Catherine Fieschi


Catherine Fieschi was the founding Director and is now the Chair of Counterpoint. The firm’s founding was a reaction to the inability of traditional risk analysis to foresee any of the challenges that were erupting at the time –  the Arab Springs, the turn by pluralist democracies to populist politics, and the rise in citizen resentement and voter volatility.  So when Catherine founded the company as Executive Director, her primary objective was to create a research firm that would draw attention to the social and cultural dynamics that underpin political risk–and have not been taken seriously enough.  Catherine’s academicwork, as well as her political advisory work has focused on mobilisation and protest – and as a political scientist she believes that comparative and multidisciplinary analysis are the crucial tools that can help leaders make better decisions, in both the public and private sectors.

In September 2019, Catherine became the inaugural Director of the Global Policy Institute at Queen Mary University of London.  In her new role she will set up the institute to connect the best of Queen Mary’s research to the needs of global policy and change makers.

Prior to founding Counterpoint, Catherine was Director of Research at The British Council.  Whilst there, she led the organisation’s work on the uses of ‘soft power’ in international relations, developed its work on digital culture as an instrument of social and political change, and further developed their programme on Islam and Europe.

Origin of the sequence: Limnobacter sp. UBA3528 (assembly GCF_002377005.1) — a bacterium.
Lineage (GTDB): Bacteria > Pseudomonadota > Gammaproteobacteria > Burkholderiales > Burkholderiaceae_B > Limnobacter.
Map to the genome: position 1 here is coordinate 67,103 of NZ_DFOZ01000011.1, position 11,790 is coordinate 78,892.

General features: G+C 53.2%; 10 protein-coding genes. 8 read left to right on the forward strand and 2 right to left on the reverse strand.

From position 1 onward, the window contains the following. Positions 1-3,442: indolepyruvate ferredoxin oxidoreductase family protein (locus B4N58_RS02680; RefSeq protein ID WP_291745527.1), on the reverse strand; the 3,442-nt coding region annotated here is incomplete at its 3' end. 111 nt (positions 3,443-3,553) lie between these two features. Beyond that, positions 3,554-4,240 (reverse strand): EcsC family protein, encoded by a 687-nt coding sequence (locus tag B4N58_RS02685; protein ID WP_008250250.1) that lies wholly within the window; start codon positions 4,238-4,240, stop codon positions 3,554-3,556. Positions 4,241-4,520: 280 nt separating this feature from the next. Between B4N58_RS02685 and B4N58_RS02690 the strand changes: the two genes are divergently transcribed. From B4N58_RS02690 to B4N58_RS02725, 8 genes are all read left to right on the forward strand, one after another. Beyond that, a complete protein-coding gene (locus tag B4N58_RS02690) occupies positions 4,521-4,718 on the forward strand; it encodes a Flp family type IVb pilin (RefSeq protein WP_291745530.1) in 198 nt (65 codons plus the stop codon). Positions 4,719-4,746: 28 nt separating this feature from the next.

Between 2005 and 2008 Catherine was the Director of Demos, the leading London-based think tank. At Demos, she oversaw the development of the organisation’s programme of work on radicalisation and the emergence of its work on European populisms. She also coordinated its work across the world on public service reform.

Catherine is the author of numerous journal articles, as well as essays on extremism, mobilisation and identity politics.  Most recently she published Populocracy: the Tyranny of autenticity and the Rise of Populism (Agenda, 2019).  In 2008 she published In the Shadow of Democracy, an in-depth analysis of contemporary populism and its impact on institutions.

She frequently provides expert analysis for both the national and international media including BBC television and radio, Sky News, and Reuters, as well as other European and American outlets.   A former contributing editor for Prospect Magazine, Catherine has a regular column in the Chatham House magazine, The World Today.

Catherine holds a PhD in Comparative Political Science from McGill University. She is fluent in several languages and has lived in Italy, Senegal, France, Canada, the United States, and the United Kingdom.



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